Share

Watch It

On DVD: Now | On Blu-ray: Now

Post Grad Review

Movies.com Critics

0.5

Dave White Profile

Post good. Read full review

Other Critics provided by Metacritic.com

Critics scores range from 0 to 100, with higher scores indicating more favorable reviews.

  • 2.0
    35

    out of 100

    Metascore®
    Generally unfavorable reviews
    based on a weighted average of all
    critic review scores.

  • 20

    out of 100

    Wall Street Journal

    We are meant to think they are all delightfully and amusingly eccentric (characters). Actually, they're just creepy

    Read Full Review

  • 38

    out of 100

    USA Today Claudia Puig

    Post Grad is a collection of unfunny, insipid and predictable vignettes in search of a movie.

    Read Full Review

  • 40

    out of 100

    The Hollywood Reporter Kirk Honeycutt

    An innocuous -- to the point of blandness -- look at the "hardships" of a recent college grad.

    Read Full Review

  • 50

    out of 100

    Entertainment Weekly Lisa Schwarzbaum

    Dismayingly conservative dramedy.

    Read Full Review

  • 75

    out of 100

    Chicago Sun-Times Roger Ebert

    It's a screwball comedy. It's also, I have to say, a feel-good movie that made me smile a lot.

    Read Full Review

  • 75

    out of 100

    Chicago Tribune Michael Phillips

    The material may be formulaic, but the spirit of the piece is friendly.

    Read Full Review

  • See all Post Grad reviews at Metacritic.com

For Families provided by Common Sense Media

OK for kids 13+

Gilmore Girl stars in upbeat, teen-friendly comedy.

What Parents Need to Know

Parents need to know that this lighthearted Alexis Bledel comedy is on the milder side for a PG-13 -- expect some swearing (including a few "s--t"s and one "f--k") and some social drinking, making out, and discussion of an STD. But otherwise it's sweet, if formulaic. The story attempts to address some “serious” topics -- identity, the transition between college and “the real world” -- but it doesn’t get too deep. It has a feel-good message, though that message is ultimately a little muddled: Does the perfect boyfriend really trump real-life concerns like keeping a job you worked so hard to get?

  • Families can talk about the movie's final take-away. Which is ultimately more important to Ryden -- her job or "the guy"? Do you think she makes believable, relatable choices?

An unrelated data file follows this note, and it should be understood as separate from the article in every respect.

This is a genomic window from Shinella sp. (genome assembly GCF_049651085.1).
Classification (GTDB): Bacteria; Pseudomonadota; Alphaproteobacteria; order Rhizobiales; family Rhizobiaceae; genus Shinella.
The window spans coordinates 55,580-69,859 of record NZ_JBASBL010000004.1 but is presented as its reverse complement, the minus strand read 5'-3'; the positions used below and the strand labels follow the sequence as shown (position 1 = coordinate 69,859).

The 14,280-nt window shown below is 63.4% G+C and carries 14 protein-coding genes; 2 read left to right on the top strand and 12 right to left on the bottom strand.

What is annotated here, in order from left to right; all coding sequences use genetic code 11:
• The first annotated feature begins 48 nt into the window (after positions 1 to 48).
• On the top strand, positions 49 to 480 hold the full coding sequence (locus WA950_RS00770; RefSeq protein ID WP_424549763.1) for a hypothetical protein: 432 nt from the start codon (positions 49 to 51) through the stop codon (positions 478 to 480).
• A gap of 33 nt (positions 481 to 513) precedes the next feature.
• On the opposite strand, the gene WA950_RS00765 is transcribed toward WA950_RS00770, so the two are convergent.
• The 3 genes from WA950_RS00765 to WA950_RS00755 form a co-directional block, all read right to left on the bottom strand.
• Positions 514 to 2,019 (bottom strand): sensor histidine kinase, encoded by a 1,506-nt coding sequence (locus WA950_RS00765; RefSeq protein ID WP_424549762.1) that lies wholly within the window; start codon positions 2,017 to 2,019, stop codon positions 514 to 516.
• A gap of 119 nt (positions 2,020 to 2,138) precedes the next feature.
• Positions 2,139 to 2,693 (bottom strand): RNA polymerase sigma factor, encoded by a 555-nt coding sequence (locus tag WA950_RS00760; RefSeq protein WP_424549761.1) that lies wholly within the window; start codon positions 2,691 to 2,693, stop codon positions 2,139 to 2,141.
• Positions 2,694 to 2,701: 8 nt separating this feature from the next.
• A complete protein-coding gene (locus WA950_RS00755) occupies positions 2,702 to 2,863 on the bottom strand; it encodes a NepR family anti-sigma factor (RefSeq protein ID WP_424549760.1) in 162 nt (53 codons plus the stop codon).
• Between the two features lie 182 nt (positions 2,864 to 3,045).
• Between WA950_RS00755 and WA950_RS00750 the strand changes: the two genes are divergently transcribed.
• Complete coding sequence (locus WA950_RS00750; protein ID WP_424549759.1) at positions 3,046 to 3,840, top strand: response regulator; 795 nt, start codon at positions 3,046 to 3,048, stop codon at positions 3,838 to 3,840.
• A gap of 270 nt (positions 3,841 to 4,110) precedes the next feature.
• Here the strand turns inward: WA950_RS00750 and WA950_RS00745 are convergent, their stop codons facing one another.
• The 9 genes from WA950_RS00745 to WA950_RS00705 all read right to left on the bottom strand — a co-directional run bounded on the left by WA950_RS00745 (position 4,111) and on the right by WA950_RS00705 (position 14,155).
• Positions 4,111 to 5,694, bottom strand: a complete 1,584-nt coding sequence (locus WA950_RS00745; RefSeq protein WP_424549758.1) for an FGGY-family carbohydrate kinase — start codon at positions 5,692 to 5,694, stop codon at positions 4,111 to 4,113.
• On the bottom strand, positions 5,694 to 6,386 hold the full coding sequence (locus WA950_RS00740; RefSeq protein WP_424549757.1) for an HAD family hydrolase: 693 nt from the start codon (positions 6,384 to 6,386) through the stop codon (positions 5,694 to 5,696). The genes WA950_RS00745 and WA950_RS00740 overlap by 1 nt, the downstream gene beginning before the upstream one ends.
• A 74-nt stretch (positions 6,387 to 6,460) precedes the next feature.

• Are Ryden's expectations aboutpost-grad life realistic? Had she managed her expectations,would she have undergone less of a shock?
  • Why are more college grads moving in with their families after school?Is it harder to live on your own given today's financial realities? IsRyden's family a help or a hindrance to her?

The good stuff
  • message true3

    Messages: The movie's main message seems to be that love and family come first. That's admirable, but the ending somewhat undermines the idea of why it's important to do what you love, too, sort of suggesting that finally getting together with the right guy trumps everything else.

  • rolemodels true4

    Role models: Ryden may be a little unrealistic and overly ambitious, but she has a big heart and means to do the right thing most of the time. Everyone around her is generally quite kind, too; even her "frenemy" seems more misguided than anything else, though she does take swipes at Ryden when she can.

What to watch for
  • violence false1

    Violence: A character runs over his neighbor’s cat, which, coincidentally, he despises. Some bickering.

  • sex false2

    Sex: Some making out, but nothing too explicit. Some discussion of herpes.

  • language false3

    Language: Swearing includes one "f--k," plus several uses of "s--t," as well as "ass," "crap," “son of a bitch," "damn," "goddamn," "hell," "oh God," and more.

  • consumerism false0

    Consumerism: Not an issue

  • drugsalcoholtobacco false2

    Drinking, drugs and smoking: Social drinking by characters who are of age.

Advertisement